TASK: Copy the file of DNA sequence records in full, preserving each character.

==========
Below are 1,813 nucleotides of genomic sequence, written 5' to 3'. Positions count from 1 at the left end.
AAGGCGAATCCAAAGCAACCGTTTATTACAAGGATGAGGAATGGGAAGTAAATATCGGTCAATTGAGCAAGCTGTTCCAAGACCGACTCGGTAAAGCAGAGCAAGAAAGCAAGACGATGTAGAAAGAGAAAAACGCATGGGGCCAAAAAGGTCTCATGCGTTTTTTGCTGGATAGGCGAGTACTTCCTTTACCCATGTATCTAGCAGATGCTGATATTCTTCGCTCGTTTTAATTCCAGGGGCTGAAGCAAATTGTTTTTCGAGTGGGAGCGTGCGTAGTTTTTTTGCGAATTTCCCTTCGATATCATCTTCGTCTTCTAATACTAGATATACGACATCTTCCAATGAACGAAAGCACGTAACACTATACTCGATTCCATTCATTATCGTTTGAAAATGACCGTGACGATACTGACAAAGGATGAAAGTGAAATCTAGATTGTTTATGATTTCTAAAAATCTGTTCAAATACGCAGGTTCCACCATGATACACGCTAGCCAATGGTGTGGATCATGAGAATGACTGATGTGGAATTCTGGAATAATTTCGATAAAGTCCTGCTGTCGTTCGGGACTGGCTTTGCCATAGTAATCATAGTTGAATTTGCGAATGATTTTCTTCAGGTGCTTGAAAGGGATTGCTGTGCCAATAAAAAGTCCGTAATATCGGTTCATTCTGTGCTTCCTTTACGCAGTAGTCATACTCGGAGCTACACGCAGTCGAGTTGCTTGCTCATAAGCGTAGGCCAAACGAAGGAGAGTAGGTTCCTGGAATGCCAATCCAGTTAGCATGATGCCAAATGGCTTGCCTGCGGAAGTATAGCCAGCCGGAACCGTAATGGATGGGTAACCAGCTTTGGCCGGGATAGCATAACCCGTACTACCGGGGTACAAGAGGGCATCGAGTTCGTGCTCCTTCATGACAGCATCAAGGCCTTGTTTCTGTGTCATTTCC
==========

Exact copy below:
Below are 1,813 nucleotides of genomic sequence, written 5' to 3'. Positions count from 1 at the left end.
AAGGCGAATCCAAAGCAACCGTTTATTACAAGGATGAGGAATGGGAAGTAAATATCGGTCAATTGAGCAAGCTGTTCCAAGACCGACTCGGTAAAGCAGAGCAAGAAAGCAAGACGATGTAGAAAGAGAAAAACGCATGGGGCCAAAAAGGTCTCATGCGTTTTTTGCTGGATAGGCGAGTACTTCCTTTACCCATGTATCTAGCAGATGCTGATATTCTTCGCTCGTTTTAATTCCAGGGGCTGAAGCAAATTGTTTTTCGAGTGGGAGCGTGCGTAGTTTTTTTGCGAATTTCCCTTCGATATCATCTTCGTCTTCTAATACTAGATATACGACATCTTCCAATGAACGAAAGCACGTAACACTATACTCGATTCCATTCATTATCGTTTGAAAATGACCGTGACGATACTGACAAAGGATGAAAGTGAAATCTAGATTGTTTATGATTTCTAAAAATCTGTTCAAATACGCAGGTTCCACCATGATACACGCTAGCCAATGGTGTGGATCATGAGAATGACTGATGTGGAATTCTGGAATAATTTCGATAAAGTCCTGCTGTCGTTCGGGACTGGCTTTGCCATAGTAATCATAGTTGAATTTGCGAATGATTTTCTTCAGGTGCTTGAAAGGGATTGCTGTGCCAATAAAAAGTCCGTAATATCGGTTCATTCTGTGCTTCCTTTACGCAGTAGTCATACTCGGAGCTACACGCAGTCGAGTTGCTTGCTCATAAGCGTAGGCCAAACGAAGGAGAGTAGGTTCCTGGAATGCCAATCCAGTTAGCATGATGCCAAATGGCTTGCCTGCGGAAGTATAGCCAGCCGGAACCGTAATGGATGGGTAACCAGCTTTGGCCGGGATAGCATAACCCGTACTACCGGGGTACAAGAGGGCATCGAGTTCGTGCTCCTTCATGACAGCATCAAGGCCTTGTTTCTGTGTCATTTCC